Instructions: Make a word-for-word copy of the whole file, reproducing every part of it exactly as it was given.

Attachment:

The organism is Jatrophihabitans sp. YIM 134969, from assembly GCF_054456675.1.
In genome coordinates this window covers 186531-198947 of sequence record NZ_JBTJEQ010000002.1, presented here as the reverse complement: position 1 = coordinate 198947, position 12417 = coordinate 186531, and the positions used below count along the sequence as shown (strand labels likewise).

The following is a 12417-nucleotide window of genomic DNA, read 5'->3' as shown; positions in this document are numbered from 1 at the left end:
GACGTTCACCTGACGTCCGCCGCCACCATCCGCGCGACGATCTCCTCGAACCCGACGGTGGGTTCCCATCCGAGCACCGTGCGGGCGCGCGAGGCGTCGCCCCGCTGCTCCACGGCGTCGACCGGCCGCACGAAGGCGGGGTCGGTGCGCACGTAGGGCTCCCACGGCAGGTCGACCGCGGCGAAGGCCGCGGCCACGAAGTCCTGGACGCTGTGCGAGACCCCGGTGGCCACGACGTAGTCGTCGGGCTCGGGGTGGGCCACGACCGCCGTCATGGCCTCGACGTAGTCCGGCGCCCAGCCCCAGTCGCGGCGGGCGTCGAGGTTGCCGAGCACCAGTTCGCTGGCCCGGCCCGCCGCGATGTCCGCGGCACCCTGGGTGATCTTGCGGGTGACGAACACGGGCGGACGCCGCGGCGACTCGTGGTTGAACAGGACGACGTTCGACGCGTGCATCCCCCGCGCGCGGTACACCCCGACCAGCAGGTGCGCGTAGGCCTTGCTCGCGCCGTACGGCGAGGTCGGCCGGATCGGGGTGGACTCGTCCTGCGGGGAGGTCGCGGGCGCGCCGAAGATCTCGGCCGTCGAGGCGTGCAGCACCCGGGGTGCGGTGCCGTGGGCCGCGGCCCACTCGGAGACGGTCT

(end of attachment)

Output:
The organism is Jatrophihabitans sp. YIM 134969, from assembly GCF_054456675.1.
In genome coordinates this window covers 186531-198947 of sequence record NZ_JBTJEQ010000002.1, presented here as the reverse complement: position 1 = coordinate 198947, position 12417 = coordinate 186531, and the positions used below count along the sequence as shown (strand labels likewise).

The following is a 12417-nucleotide window of genomic DNA, read 5'->3' as shown; positions in this document are numbered from 1 at the left end:
GACGTTCACCTGACGTCCGCCGCCACCATCCGCGCGACGATCTCCTCGAACCCGACGGTGGGTTCCCATCCGAGCACCGTGCGGGCGCGCGAGGCGTCGCCCCGCTGCTCCACGGCGTCGACCGGCCGCACGAAGGCGGGGTCGGTGCGCACGTAGGGCTCCCACGGCAGGTCGACCGCGGCGAAGGCCGCGGCCACGAAGTCCTGGACGCTGTGCGAGACCCCGGTGGCCACGACGTAGTCGTCGGGCTCGGGGTGGGCCACGACCGCCGTCATGGCCTCGACGTAGTCCGGCGCCCAGCCCCAGTCGCGGCGGGCGTCGAGGTTGCCGAGCACCAGTTCGCTGGCCCGGCCCGCCGCGATGTCCGCGGCACCCTGGGTGATCTTGCGGGTGACGAACACGGGCGGACGCCGCGGCGACTCGTGGTTGAACAGGACGACGTTCGACGCGTGCATCCCCCGCGCGCGGTACACCCCGACCAGCAGGTGCGCGTAGGCCTTGCTCGCGCCGTACGGCGAGGTCGGCCGGATCGGGGTGGACTCGTCCTGCGGGGAGGTCGCGGGCGCGCCGAAGATCTCGGCCGTCGAGGCGTGCAGCACCCGGGGTGCGGTGCCGTGGGCCGCGGCCCACTCGGAGACGGTCT